As creditworthiness among energy companies vulnerable to their
unregulated arms continues to take a thrashing, bankers predictably
tend to put the best face they can on the situation. But they
cannot deny the devastation and admit they are trying everything
possible to limit the damages to their portfolios underneath a
landslide of refinancings and worse. While new utility project
lending is off the agendas of project finance bankers, particularly
if merchant-related, selective lending for transactions that hone
to fundamentals remains feasible ? if few and far between.
?We tend to be more fortunate than others because we're not in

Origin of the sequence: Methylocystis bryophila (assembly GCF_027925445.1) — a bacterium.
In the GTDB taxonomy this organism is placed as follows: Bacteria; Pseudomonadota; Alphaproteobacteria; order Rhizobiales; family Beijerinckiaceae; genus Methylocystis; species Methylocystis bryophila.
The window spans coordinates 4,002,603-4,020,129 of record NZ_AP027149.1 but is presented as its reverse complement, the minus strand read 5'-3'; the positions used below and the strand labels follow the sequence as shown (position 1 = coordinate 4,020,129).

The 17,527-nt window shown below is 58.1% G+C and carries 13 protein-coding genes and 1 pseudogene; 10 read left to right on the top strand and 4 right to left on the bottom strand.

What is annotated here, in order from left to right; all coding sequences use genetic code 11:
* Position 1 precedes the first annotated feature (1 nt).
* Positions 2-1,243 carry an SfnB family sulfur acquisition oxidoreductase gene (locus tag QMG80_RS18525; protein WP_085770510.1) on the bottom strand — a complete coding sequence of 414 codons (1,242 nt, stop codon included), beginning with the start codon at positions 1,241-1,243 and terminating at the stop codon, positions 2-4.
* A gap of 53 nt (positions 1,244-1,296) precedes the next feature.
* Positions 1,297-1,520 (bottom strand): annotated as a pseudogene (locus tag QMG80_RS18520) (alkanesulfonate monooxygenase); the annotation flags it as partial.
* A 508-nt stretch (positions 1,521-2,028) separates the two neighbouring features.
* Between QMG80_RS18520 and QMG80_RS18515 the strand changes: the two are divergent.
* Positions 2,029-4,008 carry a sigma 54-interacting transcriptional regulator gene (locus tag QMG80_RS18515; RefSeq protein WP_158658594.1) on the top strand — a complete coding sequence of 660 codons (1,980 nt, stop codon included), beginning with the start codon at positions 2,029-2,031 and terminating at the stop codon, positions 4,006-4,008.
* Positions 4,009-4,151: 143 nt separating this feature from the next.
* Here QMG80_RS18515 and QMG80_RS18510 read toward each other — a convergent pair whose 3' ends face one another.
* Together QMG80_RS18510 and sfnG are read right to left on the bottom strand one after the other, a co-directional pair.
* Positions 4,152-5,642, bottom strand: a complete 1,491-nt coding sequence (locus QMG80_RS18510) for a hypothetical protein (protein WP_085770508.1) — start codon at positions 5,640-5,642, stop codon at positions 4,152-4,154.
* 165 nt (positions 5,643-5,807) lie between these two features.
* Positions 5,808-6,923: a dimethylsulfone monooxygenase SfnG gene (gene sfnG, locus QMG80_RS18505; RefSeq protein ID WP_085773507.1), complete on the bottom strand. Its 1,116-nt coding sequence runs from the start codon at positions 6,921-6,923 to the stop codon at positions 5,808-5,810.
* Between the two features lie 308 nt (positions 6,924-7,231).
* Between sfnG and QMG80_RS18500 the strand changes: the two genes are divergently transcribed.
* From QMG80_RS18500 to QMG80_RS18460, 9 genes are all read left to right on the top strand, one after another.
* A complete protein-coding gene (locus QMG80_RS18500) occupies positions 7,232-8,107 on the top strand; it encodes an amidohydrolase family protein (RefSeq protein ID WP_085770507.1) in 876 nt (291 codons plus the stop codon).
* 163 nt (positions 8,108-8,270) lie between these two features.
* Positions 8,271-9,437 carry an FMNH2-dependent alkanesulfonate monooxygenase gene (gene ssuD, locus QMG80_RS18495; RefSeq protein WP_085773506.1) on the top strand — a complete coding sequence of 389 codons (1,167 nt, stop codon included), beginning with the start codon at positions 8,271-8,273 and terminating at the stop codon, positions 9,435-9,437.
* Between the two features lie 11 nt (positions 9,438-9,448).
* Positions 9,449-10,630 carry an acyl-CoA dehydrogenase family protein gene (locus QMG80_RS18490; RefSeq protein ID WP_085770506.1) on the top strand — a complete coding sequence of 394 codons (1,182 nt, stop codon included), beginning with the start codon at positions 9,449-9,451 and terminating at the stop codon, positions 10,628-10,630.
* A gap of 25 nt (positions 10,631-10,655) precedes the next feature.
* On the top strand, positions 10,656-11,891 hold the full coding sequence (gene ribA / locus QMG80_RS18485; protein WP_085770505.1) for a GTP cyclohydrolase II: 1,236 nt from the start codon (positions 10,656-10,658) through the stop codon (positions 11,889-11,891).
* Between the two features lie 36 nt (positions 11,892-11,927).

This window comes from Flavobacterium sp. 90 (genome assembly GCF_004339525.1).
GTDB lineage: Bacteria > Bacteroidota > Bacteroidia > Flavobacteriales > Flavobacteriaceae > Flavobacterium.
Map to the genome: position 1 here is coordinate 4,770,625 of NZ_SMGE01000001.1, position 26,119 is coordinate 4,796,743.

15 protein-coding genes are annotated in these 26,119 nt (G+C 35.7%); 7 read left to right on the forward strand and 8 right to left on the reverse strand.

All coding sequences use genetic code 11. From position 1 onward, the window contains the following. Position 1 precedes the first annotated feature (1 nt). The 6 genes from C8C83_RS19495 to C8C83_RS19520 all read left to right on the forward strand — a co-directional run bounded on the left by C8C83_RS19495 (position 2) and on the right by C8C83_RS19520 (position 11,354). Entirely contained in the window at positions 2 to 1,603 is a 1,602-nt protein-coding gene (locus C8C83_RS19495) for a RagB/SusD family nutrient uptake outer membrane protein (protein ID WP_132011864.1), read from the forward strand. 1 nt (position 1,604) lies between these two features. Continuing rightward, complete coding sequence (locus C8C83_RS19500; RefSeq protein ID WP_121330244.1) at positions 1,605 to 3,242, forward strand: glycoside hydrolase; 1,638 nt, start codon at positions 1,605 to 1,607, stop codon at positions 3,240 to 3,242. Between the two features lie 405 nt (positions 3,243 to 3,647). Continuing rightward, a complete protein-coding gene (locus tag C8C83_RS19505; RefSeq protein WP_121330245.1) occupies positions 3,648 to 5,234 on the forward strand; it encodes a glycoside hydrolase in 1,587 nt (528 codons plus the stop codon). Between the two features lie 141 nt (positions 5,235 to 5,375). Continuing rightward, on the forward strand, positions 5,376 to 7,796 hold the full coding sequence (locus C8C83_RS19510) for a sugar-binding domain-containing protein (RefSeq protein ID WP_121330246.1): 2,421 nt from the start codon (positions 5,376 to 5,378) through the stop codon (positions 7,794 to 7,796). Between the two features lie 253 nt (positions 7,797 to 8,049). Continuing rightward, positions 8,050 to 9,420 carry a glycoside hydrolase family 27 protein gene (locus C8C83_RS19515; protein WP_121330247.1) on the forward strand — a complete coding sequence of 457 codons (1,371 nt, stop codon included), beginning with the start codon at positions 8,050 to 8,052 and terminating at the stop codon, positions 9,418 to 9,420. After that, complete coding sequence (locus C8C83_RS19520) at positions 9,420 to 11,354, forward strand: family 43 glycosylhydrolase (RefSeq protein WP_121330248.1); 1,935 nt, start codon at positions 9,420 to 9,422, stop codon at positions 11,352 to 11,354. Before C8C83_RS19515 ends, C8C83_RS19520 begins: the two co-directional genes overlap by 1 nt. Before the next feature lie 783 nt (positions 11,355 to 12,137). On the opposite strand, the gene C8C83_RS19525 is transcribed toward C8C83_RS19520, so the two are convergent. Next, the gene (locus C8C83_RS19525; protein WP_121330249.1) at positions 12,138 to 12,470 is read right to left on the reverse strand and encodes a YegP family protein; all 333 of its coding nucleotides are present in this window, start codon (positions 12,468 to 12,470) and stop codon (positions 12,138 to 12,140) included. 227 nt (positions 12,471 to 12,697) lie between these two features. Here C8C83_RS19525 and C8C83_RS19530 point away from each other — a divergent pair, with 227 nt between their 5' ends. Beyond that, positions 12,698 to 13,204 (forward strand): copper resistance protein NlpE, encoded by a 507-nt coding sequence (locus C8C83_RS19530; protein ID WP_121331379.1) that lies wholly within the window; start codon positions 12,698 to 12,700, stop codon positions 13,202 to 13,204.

every bad deal, we're only in a few,? says Bruno Mejan, head of
structured finance at NordLB's New York branch, with a resigned
laugh. A ?selective? approach toward energy deals helped, and ?we
were not as aggressive as some of our competitors,? Mejan says.
Most of the assets in NordLB's portfolio are completed or almost
so, unlike projects that have to drum up financing for a plant
that's 45% built, Mejan says.
To be sure, the gallows humor that prevails among bankers these
days is based more on reality than whimsy. A Standard & Poor's
report on the utilities industry dated October 2002 produced by
credit analyst Barbara Eiseman says ?the number of companies rated
?A' and above has significantly declined? as the ranks of firms
rated ?BBB' have swelled to nearly half of the industry compared
with 40% at end-September 2001. Moreover, some 11% of firms in the
sector are now rated sub-investment grade (five carrying ?D'
ratings) compared with 5% at the end of the 2001 third quarter, the
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